6. Detroit is a micro scale example of what the entire nation is heading to—where eventually the money just has to stop.

    Detroit should have happened years ago–as with the US–barely avoiding ceilings and shutdowns as they have since the Bush era. We are trillions of dollars in debt and at some point that chicken is coming
    home to roost. Both parties guilty. I have written about this in my
    fiction which will become reality some day. It’s only a matter of when.
    Trying to believe everything is going to be fine when defying the laws
    of economics is much like dropping a pencil and hoping gravity doesn’t
    work that day. It’s coming no matter how much we wish to sit on the
    beach pretending the tidal out at sea doesn’t exist. It is incredible to
    me how the citizens of a country not even three hundred years old seem
    to think no ill can happen to them. History shows empires that operate
    like ours will indeed fall.

    Charles Hurst. Author of THE SECOND FALL. An offbeat story of Armageddon. And creator of THE RUNNINGWOLF EZINE. A true conservative’s weekly.

  7. Problem is, I don’t see a big grassroots in Detroit movement advocating *anything*, least of all any pro-capitalist, small government philosophs taking it to the streets. Looks like evasion is the order of the day in Detroit, it is bizarre how so many are able to pretend that Detroit is not a complete basket case; if there is any place that is ready for a libertarian experiment, it is Detroit. The city is nearly abandoned for god’s sake, how do they just go on pretending that they still have options?

    If Detroit is the ultimate microcosm of the US, we are fucked. And optimism is increasingly expensive.

    1. The grassroots movement was to move out of Detroit, which is why you can’t see it. It’s too diffuse.

  8. Let the pensions go to zero. All of these state, county, city pensions are a to good to be true deal. No wonder there is no discourse on political theory or rhetoric, or public finance in public schools. Detroit is done, Chicago will follow very soon. peace

    1. “Detroit is done, Chicago will follow very soon.”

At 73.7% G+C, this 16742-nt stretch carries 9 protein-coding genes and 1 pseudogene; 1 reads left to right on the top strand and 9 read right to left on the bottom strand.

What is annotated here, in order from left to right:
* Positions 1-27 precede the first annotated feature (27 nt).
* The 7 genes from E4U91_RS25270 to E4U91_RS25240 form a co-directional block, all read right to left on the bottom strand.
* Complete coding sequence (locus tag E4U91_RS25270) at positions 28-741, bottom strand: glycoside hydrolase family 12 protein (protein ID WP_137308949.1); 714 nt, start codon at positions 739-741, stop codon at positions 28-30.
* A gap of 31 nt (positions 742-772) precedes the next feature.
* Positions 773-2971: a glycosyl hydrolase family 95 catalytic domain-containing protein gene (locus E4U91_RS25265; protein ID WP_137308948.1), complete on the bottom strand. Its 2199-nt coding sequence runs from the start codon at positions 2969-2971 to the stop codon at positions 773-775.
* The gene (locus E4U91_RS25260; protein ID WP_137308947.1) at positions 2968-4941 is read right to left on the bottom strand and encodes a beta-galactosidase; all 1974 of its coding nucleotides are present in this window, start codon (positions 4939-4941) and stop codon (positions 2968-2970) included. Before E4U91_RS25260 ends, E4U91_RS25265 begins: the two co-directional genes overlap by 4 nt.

“Democracy is the theory that the common people know what they want, and deserve to get it good and hard.” -H. L. Mencken

  9. There is an implicit compact between generations that, in exchange for assuming their compliance with commitments that we make for them, that we will not commit them to debts for purchases that they do not benefit from. If the benefit of a purchase is only realized *now* (as is the routine work of an administrator, a policeman or a firefighter), then payment for that purchase must be made at the time of the purchase. Otherwise, we are inevitably burdening a future electorate for the benefit (only) of the present electorate.

    If a past electorate burdened me with the bill for their hookers and Las Vegas boondoggles, I’d feel less inclined to honor the debt. I know my local bank gets this principle, because they’re much more likely to give me a loan for something durable that retains collateral value than they are for something ephemeral. Why is it that pension trustees can’t get it, or the politicians that appoint the trustees, or the people that elect the politicians that appoint the trustees, or the public employees who enter into agreements with the politicians who appoint the trustees? All of these groups have contingent responsibility for keeping the promises they make or that are made on their behalf. Who isn’t responsible? Those who were not voters, or public employees, or politicians, or pension trustees, and didn’t have any way to influence the decision.

    1. When these people vote with their feet, they are executing the only rationale action they can to avoid being burdened with paying for a purchase from which they did not benefit.